Claude Oscar Monet (1840-1926 ).
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Claude Oscar Monet was born on November 14, 1840, in Paris, France to Claude-Adolphe, a grocery store owner, and Louise-Justine Aubree, a singer. Monet was raised in Le Havre. In 1851, at the age of eleven, Monet began his studies at the Le Havre school for the arts and began selling charcoal paintings to people in the area. He developed a reputation as a caricature artist by the time he was 15. A caricature is a drawing that exaggerates somebody's characteristics in a funny way.
As the younger of two sons, Monet's father hoped that he would continue the family grocery store business, but Monet had other ideas. To his father's disappointment, Monet openly declared his love of art and his hopes of living life as an artist. In 1857, Monet's mother passed away and he left school to live with his aunt. Here is another example of one of Monet’s caricatures. This one actually looks unfinished as you can see outlines of other figures on the right-hand side.
In 1858, the young artist met landscape painter EugèneBoudin, who became a sort of teacher for Monet and who first introduced him to paintingoutdoors. Pleinair painting (capturing the effects of light and atmosphere by painting outdoors) eventually became the basis for his life’s work. Monet’s earliest known painting is entitled View from Rouelles(1858).
Against his father’s wishes, Monet left for Paris in 1859 to start a career in painting. On a visit to the Louvre Museum in Paris, Monet observed painters mimicking the work of famous artists. Instead of copying styles of other painters, Monet, who always traveled with his paints, sat by the window and painted the view. An example of this type of painting is Path in Ile Saint Martin (1861).
In 1861, Monet joined the First Regiment of African Light Cavalry in Algeria where he stayed for two years. Although he was originally supposed to remain in Algeria for seven years, his aunt petitioned for his return after he contracted typhoid fever (a bacterial disease that is transmitted through the ingestion of contaminated food). This photo of Monet was taken in 1860 shortly before leaving for Algeria.
Upon his return to Paris, he picked up where he left off - studying art, experimenting with new styles, traveling, and forming important friendships with fellow painters including Pierre-Auguste Renoir, Alfred Sisley, FrédéricBazille, and ÉdouardManet with whom Monet shared ideas on new, rapid painting techniques. Here is one of his early landscapes entitled, The Road from Bas-Breau(1865).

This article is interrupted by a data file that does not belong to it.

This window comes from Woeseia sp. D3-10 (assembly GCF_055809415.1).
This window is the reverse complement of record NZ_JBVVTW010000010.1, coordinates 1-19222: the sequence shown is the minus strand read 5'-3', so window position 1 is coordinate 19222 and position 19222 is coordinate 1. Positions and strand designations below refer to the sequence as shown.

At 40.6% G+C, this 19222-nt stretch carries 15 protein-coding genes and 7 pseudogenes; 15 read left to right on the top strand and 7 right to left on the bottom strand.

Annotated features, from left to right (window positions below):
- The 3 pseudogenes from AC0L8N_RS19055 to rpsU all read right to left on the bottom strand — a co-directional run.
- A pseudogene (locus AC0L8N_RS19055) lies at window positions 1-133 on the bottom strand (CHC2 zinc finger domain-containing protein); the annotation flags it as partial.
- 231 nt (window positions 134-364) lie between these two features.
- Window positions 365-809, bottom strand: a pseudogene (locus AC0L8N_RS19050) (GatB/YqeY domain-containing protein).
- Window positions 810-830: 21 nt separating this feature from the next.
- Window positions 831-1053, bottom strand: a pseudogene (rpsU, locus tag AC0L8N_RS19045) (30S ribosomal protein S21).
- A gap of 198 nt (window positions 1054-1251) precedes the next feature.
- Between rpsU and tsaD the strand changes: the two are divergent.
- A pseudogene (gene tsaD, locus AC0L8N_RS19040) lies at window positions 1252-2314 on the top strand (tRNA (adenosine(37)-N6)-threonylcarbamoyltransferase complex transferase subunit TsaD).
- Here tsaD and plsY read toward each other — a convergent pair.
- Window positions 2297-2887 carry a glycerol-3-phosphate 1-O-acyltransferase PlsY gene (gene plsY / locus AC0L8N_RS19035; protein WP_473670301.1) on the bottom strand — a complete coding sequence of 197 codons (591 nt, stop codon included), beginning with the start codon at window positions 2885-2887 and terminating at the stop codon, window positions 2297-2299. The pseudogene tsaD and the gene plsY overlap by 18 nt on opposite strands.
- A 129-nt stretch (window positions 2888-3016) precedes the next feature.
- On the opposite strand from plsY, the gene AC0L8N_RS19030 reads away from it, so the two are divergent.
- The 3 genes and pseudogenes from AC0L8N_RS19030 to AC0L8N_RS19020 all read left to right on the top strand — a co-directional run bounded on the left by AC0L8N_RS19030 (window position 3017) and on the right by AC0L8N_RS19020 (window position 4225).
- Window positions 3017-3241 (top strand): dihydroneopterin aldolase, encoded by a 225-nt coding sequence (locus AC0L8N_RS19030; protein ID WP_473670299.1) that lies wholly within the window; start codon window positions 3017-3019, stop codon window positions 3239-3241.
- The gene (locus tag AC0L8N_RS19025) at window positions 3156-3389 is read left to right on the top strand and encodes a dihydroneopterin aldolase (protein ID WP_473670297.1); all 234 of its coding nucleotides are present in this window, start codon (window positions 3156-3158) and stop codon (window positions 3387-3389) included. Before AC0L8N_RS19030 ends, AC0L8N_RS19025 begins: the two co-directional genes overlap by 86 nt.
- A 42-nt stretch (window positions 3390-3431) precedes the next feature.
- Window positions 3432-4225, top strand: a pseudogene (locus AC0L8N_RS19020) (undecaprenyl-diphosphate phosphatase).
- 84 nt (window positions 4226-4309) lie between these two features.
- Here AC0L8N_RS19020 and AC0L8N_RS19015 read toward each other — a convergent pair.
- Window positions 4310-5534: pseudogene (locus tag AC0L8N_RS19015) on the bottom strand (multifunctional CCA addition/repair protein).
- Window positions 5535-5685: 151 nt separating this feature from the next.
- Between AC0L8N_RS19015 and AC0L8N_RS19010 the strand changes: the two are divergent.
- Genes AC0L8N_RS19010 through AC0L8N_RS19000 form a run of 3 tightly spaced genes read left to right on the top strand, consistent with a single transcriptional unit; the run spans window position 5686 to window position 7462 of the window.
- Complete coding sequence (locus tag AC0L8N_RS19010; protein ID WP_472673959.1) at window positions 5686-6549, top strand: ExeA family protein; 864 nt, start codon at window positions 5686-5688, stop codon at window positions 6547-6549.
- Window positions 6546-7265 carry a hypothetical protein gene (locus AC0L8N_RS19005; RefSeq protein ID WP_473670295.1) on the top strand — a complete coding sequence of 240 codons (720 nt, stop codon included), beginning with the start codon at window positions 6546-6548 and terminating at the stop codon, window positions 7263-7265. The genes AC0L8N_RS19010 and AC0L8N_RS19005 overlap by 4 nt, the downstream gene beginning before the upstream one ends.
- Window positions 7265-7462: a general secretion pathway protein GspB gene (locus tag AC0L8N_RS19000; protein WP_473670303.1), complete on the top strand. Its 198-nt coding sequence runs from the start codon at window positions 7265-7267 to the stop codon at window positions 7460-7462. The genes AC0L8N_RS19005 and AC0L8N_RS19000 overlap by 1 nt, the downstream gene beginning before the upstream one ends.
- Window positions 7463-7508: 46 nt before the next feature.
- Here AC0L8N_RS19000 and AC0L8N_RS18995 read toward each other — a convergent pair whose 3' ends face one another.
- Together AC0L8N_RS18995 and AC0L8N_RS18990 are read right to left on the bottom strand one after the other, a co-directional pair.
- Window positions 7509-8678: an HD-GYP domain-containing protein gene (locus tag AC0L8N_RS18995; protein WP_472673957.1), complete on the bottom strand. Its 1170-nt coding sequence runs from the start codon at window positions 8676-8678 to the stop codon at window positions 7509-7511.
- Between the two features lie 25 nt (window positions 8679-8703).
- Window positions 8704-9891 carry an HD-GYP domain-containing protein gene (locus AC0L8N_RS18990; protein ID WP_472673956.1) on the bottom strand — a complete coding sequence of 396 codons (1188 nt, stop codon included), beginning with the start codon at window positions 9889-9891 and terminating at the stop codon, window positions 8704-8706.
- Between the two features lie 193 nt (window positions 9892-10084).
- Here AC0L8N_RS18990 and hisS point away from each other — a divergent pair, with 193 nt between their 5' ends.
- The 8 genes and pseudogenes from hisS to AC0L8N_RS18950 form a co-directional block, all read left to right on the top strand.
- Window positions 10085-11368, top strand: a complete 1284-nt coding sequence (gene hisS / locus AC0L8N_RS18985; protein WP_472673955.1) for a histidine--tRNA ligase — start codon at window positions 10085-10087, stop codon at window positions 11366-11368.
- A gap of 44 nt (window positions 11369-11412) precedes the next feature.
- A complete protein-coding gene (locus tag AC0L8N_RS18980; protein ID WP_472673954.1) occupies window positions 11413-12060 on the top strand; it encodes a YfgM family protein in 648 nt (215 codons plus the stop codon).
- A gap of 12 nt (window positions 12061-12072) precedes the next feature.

In 1865, his paintings were submitted for the first time to the Paris Salon (art exhibit). His friend Camille Doncieux and painter FrédéricBazille posed for Luncheon on the Grass (1865).
During the 1860s, Monet was captivated by natural light, atmosphere, and color. He tried to record them in his paintings as accurately as possible. A striking example of his early style is Garden at Sainte-Adresse(1867), which contains a shimmering mixture of bright, natural colors. It avoided the drab browns and blacks of the earlier landscape artists.
Sadly, few of Monet's paintings from this early period survived. Throughout the 1860s and 1870s, he was often short of money and destroyed his own paintings rather than have them taken away by those to whom he owed money. This painting is entitled Women at the Garden at Ville d'Avray (1867). Monet's girlfriend, Camille, posed for the three figures on the left.
In 1870, Monet married Camille Doncieux and they had a son named Jean. When the Franco-Prussian War began in July of 1870, Monet and Camille decided to leave France for England where Monet studied other artists like John Constable and Joseph William Turner. Although his paintings were denied exhibition by the Royal Academy, Monet refused to give up. This painting of his wife and son is called Poppies at Argenteuil (1873).
His best-known, most popular works were produced during this time, where he often painted alongside Renoir, Sisley, and Manet. Monet regularly exhibited his paintings in the private Impressionist group shows, which first took place in 1874. During that first show, his painting Impression: Sunrise (1873) caused a newspaper critic to make fun of the new artists and call them "Impressionists“. The name stuck and that term is still used today to describe this artistic movement.